Thursday, April 13, 2006

The Scowl Heard 'Round the World...

Mabel Normand-ologist Marilyn Slater tipped me off to this upcoming biography of Ford Sterling to be published in July by McFarland (who else?). Wendy Warwick White, a film historian whose name I recognized from this excellent article about early British comedy, has reportedly done a terrific job piecing together the life and career of my favorite unsung Keystone sociopath. For those of you unfamiliar, Ford Sterling was Keystone's long-time resident comic villain and, following the departure of comedian Fred Mace in 1913, the Chief of the Keystone Kops as well. He's probably one of the most familiar Keystone faces today thanks to his dominant presence in the iconic Kops photo.. you know the one (microbes from outer space know the one). Sterling cuts quite an intimidating figure in the early Keystones, his deeply amoral and unpredictable character standing out as easily the most anarchic of Sennett's anarchists. So inexorably linked was Sterling with Mack Sennett's brand of comedy that by the 1920s, years after he had left the Sennett studio, Mack felt obliged to dress up Andy Clyde and make him play Ford Sterling! Needless to say, White's book is already on my must-have list.

Ford Sterling
The Life and Films
Wendy Warwick White

ISBN 0-7864-2587-3
ca. 65 photographs, filmography, notes, bibliography, index
softcover (7 x 10) 2006

$45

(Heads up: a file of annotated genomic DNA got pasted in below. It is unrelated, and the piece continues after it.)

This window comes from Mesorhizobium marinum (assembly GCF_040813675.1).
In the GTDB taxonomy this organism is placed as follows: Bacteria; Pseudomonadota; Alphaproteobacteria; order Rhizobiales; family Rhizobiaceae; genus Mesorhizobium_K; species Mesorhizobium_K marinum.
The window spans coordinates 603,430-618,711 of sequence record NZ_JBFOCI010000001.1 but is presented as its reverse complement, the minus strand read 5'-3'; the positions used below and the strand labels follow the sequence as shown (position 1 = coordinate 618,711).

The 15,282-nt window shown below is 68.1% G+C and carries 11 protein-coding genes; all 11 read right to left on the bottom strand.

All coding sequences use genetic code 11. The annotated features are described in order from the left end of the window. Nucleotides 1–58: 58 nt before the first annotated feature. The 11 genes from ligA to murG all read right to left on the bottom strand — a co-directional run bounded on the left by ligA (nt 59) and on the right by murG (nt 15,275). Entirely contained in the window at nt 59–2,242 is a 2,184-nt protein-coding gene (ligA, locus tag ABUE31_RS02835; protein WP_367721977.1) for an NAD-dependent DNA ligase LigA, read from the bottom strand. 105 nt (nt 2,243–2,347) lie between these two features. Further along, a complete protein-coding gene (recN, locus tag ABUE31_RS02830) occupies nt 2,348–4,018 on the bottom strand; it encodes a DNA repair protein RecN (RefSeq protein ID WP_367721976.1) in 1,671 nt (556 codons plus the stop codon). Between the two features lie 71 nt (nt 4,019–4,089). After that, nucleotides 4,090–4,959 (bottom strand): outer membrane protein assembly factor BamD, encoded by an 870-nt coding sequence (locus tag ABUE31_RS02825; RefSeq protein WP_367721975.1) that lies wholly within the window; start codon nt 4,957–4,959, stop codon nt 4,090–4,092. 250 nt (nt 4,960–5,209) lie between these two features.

Not Yet Published, Available Spring/Summer 2006

Description
Vaudeville, burlesque, Shakespeare, baseball—in the course of his career, Ford Sterling performed them all. The well-educated son of a middle-class Chicago family, Sterling succumbed to homesickness and the acting bug, leaving his college career at the age of 18. After trying a variety of performing activities—including working as an aerobatic circus clown—Sterling found his true niche in comedy. Best known for his role as the Keystone Kops villain, Sterling was a comedy legend as great as Charlie Chaplin in the opening decades of the twentieth century. He left his mark on silent film and effortlessly made the transition to sound; becoming one of the most sought-after character actors of the 1920s.

From Many Unhappy Returns to A Dutch Gold Mine, this biography chronicles the life and times of George Ford Stich, Jr. (aka Ford Sterling). It follows Sterling from his childhood to his college days at Notre Dame, where he got his first taste of acting. The main focus of the work is Sterling’s career, from 1911 to 1937, which is unfortunately largely forgotten today. With an emphasis on correcting inaccuracies and restoring Sterling’s legacy, this volume examines his on-screen work, his production ventures, his involvement with the Screen Actors Guild and his final debilitating illness. A detailed filmography provides all known production, cast and crew information as well as a synopsis for each film. The work is also indexed.

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